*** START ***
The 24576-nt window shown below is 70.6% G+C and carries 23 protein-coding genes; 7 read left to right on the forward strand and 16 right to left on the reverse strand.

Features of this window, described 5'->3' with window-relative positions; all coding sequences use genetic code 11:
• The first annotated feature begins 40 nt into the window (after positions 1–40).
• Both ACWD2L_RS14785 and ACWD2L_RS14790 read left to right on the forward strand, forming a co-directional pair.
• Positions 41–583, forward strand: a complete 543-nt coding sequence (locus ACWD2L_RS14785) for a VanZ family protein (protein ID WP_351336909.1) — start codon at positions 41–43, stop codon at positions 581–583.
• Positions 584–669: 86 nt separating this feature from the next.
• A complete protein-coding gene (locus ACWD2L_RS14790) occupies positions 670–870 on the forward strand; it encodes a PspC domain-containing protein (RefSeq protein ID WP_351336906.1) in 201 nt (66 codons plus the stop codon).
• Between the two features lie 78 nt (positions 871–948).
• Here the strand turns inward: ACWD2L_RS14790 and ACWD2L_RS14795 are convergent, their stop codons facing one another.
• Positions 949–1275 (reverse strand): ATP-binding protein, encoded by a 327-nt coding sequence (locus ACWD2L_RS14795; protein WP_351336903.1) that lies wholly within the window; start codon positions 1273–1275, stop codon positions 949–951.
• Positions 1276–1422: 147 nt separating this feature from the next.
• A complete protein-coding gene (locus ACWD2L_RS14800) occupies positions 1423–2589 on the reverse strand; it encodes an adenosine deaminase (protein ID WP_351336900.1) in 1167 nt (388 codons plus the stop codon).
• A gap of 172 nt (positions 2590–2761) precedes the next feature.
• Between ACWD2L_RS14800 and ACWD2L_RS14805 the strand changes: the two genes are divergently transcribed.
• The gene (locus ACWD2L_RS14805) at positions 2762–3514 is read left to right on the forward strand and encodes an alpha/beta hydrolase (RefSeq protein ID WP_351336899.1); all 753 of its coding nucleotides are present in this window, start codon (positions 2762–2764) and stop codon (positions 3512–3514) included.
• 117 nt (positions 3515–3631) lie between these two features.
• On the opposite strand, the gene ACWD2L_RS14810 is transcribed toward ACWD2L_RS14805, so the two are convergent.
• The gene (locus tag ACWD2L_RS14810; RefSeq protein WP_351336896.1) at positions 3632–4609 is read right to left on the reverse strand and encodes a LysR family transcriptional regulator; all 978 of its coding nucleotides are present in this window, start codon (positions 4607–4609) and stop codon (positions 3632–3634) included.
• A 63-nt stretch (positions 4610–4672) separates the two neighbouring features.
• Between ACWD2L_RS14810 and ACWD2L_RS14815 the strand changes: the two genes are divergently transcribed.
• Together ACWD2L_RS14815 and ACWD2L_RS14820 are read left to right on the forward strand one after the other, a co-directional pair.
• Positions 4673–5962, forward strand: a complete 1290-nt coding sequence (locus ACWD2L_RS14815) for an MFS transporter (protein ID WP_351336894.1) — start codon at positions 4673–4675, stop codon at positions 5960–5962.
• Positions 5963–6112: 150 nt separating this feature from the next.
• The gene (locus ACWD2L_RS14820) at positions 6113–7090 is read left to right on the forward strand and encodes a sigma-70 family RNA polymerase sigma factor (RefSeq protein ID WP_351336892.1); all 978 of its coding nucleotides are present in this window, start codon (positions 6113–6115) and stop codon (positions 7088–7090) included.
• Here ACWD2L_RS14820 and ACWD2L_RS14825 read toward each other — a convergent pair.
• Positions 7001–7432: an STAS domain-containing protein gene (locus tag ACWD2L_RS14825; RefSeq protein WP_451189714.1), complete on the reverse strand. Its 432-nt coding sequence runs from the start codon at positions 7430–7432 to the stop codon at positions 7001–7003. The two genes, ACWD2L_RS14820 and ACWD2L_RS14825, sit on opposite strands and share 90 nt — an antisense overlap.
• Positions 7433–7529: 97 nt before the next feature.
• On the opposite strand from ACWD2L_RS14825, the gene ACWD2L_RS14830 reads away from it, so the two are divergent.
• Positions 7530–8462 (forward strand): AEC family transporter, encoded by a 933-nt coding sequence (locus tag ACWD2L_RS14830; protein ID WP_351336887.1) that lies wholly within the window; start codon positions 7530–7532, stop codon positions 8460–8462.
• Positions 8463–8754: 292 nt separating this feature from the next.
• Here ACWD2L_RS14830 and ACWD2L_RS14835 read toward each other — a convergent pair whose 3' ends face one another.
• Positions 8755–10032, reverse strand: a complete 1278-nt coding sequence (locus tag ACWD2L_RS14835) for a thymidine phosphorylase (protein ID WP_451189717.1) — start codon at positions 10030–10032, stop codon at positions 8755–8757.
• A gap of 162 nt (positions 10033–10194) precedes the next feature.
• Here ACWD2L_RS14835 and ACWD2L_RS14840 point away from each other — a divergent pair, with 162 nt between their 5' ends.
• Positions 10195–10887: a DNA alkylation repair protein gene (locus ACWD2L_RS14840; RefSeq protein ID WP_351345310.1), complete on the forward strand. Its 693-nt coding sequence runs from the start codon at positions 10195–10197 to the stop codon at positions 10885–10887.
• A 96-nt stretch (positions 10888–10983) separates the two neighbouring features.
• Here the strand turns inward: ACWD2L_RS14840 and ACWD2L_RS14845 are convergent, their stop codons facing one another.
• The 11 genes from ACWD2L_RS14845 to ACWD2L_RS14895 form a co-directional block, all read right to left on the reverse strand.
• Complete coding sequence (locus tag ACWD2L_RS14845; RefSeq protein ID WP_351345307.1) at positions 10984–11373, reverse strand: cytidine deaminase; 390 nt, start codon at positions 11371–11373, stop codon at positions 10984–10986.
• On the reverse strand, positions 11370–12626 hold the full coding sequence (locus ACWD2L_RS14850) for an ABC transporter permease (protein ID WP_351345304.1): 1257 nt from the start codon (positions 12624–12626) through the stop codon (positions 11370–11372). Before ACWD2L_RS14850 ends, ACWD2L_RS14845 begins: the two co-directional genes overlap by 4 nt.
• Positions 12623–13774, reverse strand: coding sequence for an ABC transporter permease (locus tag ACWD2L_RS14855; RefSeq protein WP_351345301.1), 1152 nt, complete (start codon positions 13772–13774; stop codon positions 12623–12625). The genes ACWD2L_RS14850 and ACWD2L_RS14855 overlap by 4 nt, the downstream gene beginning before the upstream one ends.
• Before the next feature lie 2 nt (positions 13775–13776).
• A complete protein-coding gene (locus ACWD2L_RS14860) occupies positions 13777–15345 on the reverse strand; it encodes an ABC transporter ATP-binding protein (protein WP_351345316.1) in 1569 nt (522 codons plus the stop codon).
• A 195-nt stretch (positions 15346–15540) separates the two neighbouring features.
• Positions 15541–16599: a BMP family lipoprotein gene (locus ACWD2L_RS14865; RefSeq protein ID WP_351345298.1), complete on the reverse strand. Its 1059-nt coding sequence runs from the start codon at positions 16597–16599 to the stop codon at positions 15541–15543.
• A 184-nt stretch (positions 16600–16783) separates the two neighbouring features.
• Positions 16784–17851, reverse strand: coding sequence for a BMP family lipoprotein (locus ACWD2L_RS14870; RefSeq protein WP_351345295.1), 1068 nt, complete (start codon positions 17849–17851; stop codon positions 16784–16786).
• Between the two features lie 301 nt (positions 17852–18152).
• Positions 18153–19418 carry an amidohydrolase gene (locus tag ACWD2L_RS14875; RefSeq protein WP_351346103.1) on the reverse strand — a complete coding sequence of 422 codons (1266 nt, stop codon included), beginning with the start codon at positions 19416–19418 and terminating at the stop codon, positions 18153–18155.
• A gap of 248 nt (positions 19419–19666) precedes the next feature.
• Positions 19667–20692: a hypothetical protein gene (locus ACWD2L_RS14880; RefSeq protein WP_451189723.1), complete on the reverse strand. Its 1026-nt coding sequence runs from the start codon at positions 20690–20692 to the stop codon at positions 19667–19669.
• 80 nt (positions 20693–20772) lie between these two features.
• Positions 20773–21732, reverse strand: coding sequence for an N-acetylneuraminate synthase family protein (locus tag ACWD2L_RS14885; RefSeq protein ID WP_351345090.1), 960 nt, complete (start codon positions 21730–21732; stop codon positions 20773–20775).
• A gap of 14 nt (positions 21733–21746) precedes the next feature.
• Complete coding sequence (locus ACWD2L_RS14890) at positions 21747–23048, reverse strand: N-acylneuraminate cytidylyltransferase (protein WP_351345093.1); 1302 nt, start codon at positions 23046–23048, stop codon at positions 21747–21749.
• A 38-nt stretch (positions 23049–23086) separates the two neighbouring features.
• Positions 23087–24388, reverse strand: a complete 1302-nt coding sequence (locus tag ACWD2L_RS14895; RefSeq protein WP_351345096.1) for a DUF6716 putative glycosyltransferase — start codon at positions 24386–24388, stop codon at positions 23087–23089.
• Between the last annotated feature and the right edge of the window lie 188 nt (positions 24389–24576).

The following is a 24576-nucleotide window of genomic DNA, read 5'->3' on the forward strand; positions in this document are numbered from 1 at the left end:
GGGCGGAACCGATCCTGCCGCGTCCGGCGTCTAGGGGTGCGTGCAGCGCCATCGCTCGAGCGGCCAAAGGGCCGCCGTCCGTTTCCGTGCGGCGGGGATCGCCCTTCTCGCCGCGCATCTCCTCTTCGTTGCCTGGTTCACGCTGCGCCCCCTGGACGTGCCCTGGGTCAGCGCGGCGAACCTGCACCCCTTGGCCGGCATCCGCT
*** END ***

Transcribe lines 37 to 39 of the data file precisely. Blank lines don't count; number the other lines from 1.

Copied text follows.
• Here the strand turns inward: ACWD2L_RS14840 and ACWD2L_RS14845 are convergent, their stop codons facing one another.
• The 11 genes from ACWD2L_RS14845 to ACWD2L_RS14895 form a co-directional block, all read right to left on the reverse strand.
• Complete coding sequence (locus tag ACWD2L_RS14845; RefSeq protein ID WP_351345307.1) at positions 10984–11373, reverse strand: cytidine deaminase; 390 nt, start codon at positions 11371–11373, stop codon at positions 10984–10986.